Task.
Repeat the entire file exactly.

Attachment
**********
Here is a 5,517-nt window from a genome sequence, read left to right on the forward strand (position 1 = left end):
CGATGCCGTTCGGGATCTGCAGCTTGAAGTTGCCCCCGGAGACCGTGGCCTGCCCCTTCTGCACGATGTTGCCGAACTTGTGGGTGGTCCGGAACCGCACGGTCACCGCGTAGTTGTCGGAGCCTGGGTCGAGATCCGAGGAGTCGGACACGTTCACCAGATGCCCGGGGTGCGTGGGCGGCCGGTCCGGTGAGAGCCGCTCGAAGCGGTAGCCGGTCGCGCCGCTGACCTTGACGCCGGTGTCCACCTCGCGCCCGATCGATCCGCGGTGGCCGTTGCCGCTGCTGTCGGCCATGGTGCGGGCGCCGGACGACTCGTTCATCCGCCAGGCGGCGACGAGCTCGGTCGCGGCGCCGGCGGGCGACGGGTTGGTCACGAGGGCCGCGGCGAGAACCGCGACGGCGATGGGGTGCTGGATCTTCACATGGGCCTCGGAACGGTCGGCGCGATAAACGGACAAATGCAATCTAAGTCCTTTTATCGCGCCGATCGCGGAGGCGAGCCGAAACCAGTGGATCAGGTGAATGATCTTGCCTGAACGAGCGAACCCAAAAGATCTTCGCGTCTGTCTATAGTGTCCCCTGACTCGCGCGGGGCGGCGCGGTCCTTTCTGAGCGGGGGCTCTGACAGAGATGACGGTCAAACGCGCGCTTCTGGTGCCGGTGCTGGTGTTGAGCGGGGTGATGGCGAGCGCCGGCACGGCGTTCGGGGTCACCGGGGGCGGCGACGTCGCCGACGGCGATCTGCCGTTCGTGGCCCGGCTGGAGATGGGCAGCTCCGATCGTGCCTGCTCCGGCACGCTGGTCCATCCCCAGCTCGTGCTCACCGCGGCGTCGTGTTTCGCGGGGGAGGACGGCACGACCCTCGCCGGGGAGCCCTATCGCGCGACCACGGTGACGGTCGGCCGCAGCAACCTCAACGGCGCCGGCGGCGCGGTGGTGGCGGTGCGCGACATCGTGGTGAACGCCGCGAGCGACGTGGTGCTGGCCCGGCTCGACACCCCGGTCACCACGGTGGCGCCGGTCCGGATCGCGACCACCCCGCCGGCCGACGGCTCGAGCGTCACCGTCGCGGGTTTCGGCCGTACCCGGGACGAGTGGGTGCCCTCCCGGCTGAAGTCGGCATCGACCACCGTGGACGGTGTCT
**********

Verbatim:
Here is a 5,517-nt window from a genome sequence, read left to right on the forward strand (position 1 = left end):
CGATGCCGTTCGGGATCTGCAGCTTGAAGTTGCCCCCGGAGACCGTGGCCTGCCCCTTCTGCACGATGTTGCCGAACTTGTGGGTGGTCCGGAACCGCACGGTCACCGCGTAGTTGTCGGAGCCTGGGTCGAGATCCGAGGAGTCGGACACGTTCACCAGATGCCCGGGGTGCGTGGGCGGCCGGTCCGGTGAGAGCCGCTCGAAGCGGTAGCCGGTCGCGCCGCTGACCTTGACGCCGGTGTCCACCTCGCGCCCGATCGATCCGCGGTGGCCGTTGCCGCTGCTGTCGGCCATGGTGCGGGCGCCGGACGACTCGTTCATCCGCCAGGCGGCGACGAGCTCGGTCGCGGCGCCGGCGGGCGACGGGTTGGTCACGAGGGCCGCGGCGAGAACCGCGACGGCGATGGGGTGCTGGATCTTCACATGGGCCTCGGAACGGTCGGCGCGATAAACGGACAAATGCAATCTAAGTCCTTTTATCGCGCCGATCGCGGAGGCGAGCCGAAACCAGTGGATCAGGTGAATGATCTTGCCTGAACGAGCGAACCCAAAAGATCTTCGCGTCTGTCTATAGTGTCCCCTGACTCGCGCGGGGCGGCGCGGTCCTTTCTGAGCGGGGGCTCTGACAGAGATGACGGTCAAACGCGCGCTTCTGGTGCCGGTGCTGGTGTTGAGCGGGGTGATGGCGAGCGCCGGCACGGCGTTCGGGGTCACCGGGGGCGGCGACGTCGCCGACGGCGATCTGCCGTTCGTGGCCCGGCTGGAGATGGGCAGCTCCGATCGTGCCTGCTCCGGCACGCTGGTCCATCCCCAGCTCGTGCTCACCGCGGCGTCGTGTTTCGCGGGGGAGGACGGCACGACCCTCGCCGGGGAGCCCTATCGCGCGACCACGGTGACGGTCGGCCGCAGCAACCTCAACGGCGCCGGCGGCGCGGTGGTGGCGGTGCGCGACATCGTGGTGAACGCCGCGAGCGACGTGGTGCTGGCCCGGCTCGACACCCCGGTCACCACGGTGGCGCCGGTCCGGATCGCGACCACCCCGCCGGCCGACGGCTCGAGCGTCACCGTCGCGGGTTTCGGCCGTACCCGGGACGAGTGGGTGCCCTCCCGGCTGAAGTCGGCATCGACCACCGTGGACGGTGTCT